THE BLOG

Food for Thought About Breast Cancer

07/06/2012 04:02 EDT | Updated 09/05/2012 05:12 EDT
Alamy

Last week, hundreds of Toronto residents gathered with friends and family on a beautiful summer evening in David Pecaut Square to participate in a flash-mob event entitled Cook for the Cure PinkNic. In traditional picnic fashion, participants brought and shared their own food, and the event benefitted the Canadian Breast Cancer Foundation.

Wednesday, the Huffington Post picked up a blog post by Meghan Telpner, which described her impressions of the PinkNic. I'd like to correct some inaccuracies and share some information about the event and the Canadian Breast Cancer Foundation.

The PinkNic, the first event of its kind in Cook for the Cure's 10 year history, saw attendees bringing a wide range of dishes to share. While Cook for the Cure does provide information on healthy eating to participants, CBCF is a community-based charity and in that spirit, attendees made their own choices about what food to bring. Even a cupcake recipe handed out to participants included a healthy eating message and a link to our website for nutrition and diet information.

CBCF does in fact provide information on reducing the risk of breast cancer including diet, the possible risk of some cosmetics and other chemicals.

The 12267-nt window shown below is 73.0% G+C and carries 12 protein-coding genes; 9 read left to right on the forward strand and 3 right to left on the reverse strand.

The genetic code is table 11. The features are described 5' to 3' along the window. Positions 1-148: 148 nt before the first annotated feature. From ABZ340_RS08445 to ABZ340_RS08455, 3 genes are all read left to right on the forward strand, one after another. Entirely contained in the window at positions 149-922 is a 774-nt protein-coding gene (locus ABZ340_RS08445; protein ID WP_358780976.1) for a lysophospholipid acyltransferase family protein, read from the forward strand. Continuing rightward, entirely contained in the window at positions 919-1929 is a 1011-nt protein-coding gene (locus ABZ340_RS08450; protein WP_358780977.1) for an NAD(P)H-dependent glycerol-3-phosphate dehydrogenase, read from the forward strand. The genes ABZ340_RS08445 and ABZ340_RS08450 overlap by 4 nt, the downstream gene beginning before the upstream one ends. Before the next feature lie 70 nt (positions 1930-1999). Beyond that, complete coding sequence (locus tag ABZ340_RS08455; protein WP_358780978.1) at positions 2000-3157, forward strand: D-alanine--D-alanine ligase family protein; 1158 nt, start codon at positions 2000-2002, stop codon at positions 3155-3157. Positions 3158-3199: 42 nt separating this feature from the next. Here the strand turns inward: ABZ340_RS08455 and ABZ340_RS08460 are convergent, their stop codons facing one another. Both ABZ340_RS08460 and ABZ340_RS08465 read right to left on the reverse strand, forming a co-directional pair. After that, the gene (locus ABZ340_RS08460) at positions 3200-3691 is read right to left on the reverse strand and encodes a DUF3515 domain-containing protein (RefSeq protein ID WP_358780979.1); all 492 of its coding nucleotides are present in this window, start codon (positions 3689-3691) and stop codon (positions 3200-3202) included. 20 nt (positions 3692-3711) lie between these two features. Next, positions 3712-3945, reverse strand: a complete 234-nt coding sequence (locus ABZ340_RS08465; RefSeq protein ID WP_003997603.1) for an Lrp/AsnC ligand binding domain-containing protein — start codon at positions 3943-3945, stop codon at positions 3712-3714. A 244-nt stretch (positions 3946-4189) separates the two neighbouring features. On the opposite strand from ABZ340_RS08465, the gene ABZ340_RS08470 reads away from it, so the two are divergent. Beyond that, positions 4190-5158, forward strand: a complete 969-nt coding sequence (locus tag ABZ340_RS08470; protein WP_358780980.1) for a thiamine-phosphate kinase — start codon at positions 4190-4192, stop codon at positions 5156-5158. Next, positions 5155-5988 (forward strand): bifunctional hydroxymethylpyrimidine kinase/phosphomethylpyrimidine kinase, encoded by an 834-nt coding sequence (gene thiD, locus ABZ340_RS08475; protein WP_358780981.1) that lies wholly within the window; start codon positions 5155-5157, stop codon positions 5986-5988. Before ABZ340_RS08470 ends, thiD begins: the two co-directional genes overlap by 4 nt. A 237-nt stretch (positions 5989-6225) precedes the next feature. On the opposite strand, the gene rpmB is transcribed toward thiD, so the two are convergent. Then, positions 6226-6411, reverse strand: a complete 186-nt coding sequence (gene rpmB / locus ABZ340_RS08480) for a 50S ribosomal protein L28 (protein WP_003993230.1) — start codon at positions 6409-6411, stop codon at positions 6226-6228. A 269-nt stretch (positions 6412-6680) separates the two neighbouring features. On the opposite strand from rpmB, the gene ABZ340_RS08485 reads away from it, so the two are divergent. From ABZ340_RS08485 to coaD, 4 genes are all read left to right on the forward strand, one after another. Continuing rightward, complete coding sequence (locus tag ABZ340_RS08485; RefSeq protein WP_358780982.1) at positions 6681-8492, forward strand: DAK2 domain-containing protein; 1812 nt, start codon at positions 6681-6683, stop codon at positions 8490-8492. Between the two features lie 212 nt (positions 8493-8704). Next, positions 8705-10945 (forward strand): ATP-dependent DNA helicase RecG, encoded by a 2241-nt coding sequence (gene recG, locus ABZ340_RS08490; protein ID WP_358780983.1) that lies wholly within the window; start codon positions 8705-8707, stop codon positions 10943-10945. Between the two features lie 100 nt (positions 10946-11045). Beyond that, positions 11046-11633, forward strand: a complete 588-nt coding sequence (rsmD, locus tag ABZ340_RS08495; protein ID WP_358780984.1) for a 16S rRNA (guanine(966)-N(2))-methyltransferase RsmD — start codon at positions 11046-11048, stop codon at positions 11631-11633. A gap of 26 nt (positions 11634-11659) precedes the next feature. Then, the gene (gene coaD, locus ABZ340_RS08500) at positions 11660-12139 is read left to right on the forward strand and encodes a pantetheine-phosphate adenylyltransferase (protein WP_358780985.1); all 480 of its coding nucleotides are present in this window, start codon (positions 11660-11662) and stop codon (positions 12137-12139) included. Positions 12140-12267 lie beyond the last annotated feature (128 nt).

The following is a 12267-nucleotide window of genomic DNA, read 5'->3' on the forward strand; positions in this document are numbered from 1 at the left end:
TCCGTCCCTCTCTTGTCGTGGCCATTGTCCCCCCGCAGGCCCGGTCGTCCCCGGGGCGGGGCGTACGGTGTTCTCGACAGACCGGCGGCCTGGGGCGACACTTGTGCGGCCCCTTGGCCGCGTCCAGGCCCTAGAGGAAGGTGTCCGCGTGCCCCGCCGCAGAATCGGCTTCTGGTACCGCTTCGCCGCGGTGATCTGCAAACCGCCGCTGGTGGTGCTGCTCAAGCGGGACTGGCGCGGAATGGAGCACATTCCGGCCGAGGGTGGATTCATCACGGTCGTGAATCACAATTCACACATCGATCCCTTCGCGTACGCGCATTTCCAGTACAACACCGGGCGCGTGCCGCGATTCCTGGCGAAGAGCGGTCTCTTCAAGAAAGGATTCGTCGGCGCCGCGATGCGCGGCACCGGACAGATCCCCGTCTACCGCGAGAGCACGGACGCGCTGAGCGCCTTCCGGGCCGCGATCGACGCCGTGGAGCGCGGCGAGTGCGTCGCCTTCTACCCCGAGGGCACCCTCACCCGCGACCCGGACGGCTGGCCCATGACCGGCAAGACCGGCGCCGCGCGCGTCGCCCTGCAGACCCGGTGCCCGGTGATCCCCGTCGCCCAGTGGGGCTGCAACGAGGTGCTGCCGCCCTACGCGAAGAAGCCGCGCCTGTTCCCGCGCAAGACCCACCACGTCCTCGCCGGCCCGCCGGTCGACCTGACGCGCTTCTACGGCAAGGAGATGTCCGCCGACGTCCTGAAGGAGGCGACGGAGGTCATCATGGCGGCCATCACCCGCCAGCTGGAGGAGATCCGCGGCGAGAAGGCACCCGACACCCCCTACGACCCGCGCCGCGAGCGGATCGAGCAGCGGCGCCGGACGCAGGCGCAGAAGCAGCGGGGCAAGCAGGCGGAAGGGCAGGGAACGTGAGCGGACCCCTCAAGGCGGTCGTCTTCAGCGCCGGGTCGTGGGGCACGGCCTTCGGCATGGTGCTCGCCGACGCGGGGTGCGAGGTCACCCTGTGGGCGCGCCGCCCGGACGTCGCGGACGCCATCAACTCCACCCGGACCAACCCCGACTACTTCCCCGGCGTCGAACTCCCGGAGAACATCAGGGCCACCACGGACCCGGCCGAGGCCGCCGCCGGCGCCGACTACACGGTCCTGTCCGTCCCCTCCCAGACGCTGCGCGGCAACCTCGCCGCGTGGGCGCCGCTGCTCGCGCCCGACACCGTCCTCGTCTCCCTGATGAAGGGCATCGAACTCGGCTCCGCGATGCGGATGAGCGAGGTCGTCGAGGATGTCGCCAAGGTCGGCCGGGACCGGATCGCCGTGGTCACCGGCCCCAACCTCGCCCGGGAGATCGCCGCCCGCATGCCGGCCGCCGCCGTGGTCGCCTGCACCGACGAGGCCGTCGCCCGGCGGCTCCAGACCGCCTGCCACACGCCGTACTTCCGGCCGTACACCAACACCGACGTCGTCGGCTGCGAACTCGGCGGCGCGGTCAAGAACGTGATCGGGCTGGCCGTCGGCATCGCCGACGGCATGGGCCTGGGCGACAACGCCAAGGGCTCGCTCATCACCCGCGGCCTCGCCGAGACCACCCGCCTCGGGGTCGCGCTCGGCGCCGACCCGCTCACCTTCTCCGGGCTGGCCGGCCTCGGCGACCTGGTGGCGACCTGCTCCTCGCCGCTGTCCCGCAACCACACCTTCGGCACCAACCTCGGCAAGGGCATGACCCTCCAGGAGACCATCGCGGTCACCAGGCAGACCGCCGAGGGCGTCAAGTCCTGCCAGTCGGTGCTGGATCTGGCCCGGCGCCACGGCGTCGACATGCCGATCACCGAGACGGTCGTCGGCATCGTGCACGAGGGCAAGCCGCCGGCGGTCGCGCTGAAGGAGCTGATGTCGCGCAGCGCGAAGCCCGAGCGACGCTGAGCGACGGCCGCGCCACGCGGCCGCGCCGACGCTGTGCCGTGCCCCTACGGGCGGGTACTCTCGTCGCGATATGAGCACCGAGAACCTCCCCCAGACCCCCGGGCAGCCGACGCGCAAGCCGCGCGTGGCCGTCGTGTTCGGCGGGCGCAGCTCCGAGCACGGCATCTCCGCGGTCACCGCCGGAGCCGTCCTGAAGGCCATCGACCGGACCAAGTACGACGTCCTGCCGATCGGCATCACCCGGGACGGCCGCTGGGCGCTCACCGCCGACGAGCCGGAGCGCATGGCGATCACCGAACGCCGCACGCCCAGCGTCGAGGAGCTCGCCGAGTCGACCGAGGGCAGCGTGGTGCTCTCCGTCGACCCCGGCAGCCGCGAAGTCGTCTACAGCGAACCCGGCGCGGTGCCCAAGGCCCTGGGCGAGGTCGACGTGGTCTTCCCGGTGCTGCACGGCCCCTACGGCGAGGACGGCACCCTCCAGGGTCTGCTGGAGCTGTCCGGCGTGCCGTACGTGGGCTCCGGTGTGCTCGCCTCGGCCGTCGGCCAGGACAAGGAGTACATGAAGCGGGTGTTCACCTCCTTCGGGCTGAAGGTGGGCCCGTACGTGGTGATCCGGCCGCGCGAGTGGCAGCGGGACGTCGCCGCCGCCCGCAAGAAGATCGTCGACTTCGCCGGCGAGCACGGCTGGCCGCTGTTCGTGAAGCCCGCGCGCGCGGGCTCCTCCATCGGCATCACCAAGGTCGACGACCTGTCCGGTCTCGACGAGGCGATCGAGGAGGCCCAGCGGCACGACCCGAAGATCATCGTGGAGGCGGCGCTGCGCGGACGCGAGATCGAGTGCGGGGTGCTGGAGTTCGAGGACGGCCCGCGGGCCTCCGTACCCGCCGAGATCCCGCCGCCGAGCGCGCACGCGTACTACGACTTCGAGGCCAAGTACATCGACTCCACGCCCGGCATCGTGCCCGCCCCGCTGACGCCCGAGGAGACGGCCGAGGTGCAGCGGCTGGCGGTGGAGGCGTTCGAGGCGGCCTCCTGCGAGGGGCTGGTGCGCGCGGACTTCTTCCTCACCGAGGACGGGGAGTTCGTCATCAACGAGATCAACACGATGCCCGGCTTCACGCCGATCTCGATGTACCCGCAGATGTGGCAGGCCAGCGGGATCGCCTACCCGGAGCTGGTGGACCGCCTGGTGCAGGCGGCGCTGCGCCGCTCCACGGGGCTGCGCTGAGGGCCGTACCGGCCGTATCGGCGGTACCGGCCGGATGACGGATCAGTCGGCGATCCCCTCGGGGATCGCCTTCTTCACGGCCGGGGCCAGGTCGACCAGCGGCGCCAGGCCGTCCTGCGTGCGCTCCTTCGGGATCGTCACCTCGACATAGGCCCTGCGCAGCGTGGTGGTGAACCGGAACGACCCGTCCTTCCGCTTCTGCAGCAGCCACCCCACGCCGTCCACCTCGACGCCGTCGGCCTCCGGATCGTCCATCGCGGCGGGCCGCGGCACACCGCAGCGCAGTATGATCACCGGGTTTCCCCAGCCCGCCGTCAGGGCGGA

CBCF-Ontario has a comprehensive risk reduction campaign which provides information on those very issues. We have also made investments in research on potential environmental risk factors for breast cancer. The pioneering work of Drs. Jim Brophy and Margaret Keith investigating workplace environmental influences in breast cancer has been funded by CBCF-Ontario for several years. You can read more about their work in this report.

In recent months, CBCF provided grants to researchers in Canada who have made headlines around the world. Our B.C./Yukon and Prairies/N.W.T. regions funded research that has decoded the genetic make-up of triple negative breast cancer, the most challenging breast cancer to treat. The results could lead to more effective treatment of the disease. Funding in the Atlantic Region led to a globally recognized discovery that the measles virus can infect and kill breast cancer cells, as well as other cancer cells. This breakthrough may result in new treatments for breast cancer (read more on page two of this report).

The Canadian Breast Cancer Foundation is the leading community-driven organization in Canada dedicated to creating a future without breast cancer. Since our inception, we have invested some $274 million in our cause by funding relevant, impactful and innovative research and supporting and advocating for the breast cancer community. We know much work remains to be done. In 2012, it is estimated 22,700 women will be diagnosed with breast cancer. With the support of our community, we will continue to make progress and make a difference.